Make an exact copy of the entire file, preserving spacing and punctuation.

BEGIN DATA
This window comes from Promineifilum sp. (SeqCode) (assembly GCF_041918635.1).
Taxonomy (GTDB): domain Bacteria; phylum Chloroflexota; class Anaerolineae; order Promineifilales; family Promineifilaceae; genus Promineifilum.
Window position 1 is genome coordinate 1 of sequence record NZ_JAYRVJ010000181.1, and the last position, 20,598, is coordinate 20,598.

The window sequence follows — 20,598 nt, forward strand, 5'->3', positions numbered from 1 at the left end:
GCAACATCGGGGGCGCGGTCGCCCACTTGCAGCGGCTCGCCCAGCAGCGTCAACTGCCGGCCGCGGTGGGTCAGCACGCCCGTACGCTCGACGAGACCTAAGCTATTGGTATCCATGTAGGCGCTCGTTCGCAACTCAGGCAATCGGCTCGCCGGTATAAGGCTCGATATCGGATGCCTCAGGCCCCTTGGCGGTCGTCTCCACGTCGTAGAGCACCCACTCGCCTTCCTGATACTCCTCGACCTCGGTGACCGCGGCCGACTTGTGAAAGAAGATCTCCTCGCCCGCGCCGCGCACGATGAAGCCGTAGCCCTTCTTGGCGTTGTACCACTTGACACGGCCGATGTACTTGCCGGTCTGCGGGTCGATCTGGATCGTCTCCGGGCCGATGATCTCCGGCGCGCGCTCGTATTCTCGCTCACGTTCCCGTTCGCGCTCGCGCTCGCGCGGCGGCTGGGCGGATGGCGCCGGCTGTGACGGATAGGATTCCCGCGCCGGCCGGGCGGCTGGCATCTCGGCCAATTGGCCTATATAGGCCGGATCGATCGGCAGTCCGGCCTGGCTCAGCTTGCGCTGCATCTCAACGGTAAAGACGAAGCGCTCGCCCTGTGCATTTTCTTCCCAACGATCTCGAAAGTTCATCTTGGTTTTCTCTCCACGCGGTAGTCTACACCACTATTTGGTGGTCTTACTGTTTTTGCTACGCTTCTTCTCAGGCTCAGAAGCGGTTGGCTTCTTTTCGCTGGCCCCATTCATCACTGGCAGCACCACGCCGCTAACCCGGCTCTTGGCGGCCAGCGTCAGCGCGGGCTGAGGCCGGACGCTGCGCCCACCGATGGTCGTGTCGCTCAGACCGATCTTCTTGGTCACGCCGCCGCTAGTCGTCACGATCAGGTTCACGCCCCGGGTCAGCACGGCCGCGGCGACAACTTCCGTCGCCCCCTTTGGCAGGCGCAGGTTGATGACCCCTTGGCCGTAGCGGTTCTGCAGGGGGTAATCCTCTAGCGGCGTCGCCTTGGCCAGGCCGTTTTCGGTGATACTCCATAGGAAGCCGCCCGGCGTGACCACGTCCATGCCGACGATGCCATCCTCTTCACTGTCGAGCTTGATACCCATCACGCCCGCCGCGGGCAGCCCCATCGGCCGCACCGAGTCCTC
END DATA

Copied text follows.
This window comes from Promineifilum sp. (SeqCode) (assembly GCF_041918635.1).
Taxonomy (GTDB): domain Bacteria; phylum Chloroflexota; class Anaerolineae; order Promineifilales; family Promineifilaceae; genus Promineifilum.
Window position 1 is genome coordinate 1 of sequence record NZ_JAYRVJ010000181.1, and the last position, 20,598, is coordinate 20,598.

The window sequence follows — 20,598 nt, forward strand, 5'->3', positions numbered from 1 at the left end:
GCAACATCGGGGGCGCGGTCGCCCACTTGCAGCGGCTCGCCCAGCAGCGTCAACTGCCGGCCGCGGTGGGTCAGCACGCCCGTACGCTCGACGAGACCTAAGCTATTGGTATCCATGTAGGCGCTCGTTCGCAACTCAGGCAATCGGCTCGCCGGTATAAGGCTCGATATCGGATGCCTCAGGCCCCTTGGCGGTCGTCTCCACGTCGTAGAGCACCCACTCGCCTTCCTGATACTCCTCGACCTCGGTGACCGCGGCCGACTTGTGAAAGAAGATCTCCTCGCCCGCGCCGCGCACGATGAAGCCGTAGCCCTTCTTGGCGTTGTACCACTTGACACGGCCGATGTACTTGCCGGTCTGCGGGTCGATCTGGATCGTCTCCGGGCCGATGATCTCCGGCGCGCGCTCGTATTCTCGCTCACGTTCCCGTTCGCGCTCGCGCTCGCGCGGCGGCTGGGCGGATGGCGCCGGCTGTGACGGATAGGATTCCCGCGCCGGCCGGGCGGCTGGCATCTCGGCCAATTGGCCTATATAGGCCGGATCGATCGGCAGTCCGGCCTGGCTCAGCTTGCGCTGCATCTCAACGGTAAAGACGAAGCGCTCGCCCTGTGCATTTTCTTCCCAACGATCTCGAAAGTTCATCTTGGTTTTCTCTCCACGCGGTAGTCTACACCACTATTTGGTGGTCTTACTGTTTTTGCTACGCTTCTTCTCAGGCTCAGAAGCGGTTGGCTTCTTTTCGCTGGCCCCATTCATCACTGGCAGCACCACGCCGCTAACCCGGCTCTTGGCGGCCAGCGTCAGCGCGGGCTGAGGCCGGACGCTGCGCCCACCGATGGTCGTGTCGCTCAGACCGATCTTCTTGGTCACGCCGCCGCTAGTCGTCACGATCAGGTTCACGCCCCGGGTCAGCACGGCCGCGGCGACAACTTCCGTCGCCCCCTTTGGCAGGCGCAGGTTGATGACCCCTTGGCCGTAGCGGTTCTGCAGGGGGTAATCCTCTAGCGGCGTCGCCTTGGCCAGGCCGTTTTCGGTGATACTCCATAGGAAGCCGCCCGGCGTGACCACGTCCATGCCGACGATGCCATCCTCTTCACTGTCGAGCTTGATACCCATCACGCCCGCCGCGGGCAGCCCCATCGGCCGCACCGAGTCCTC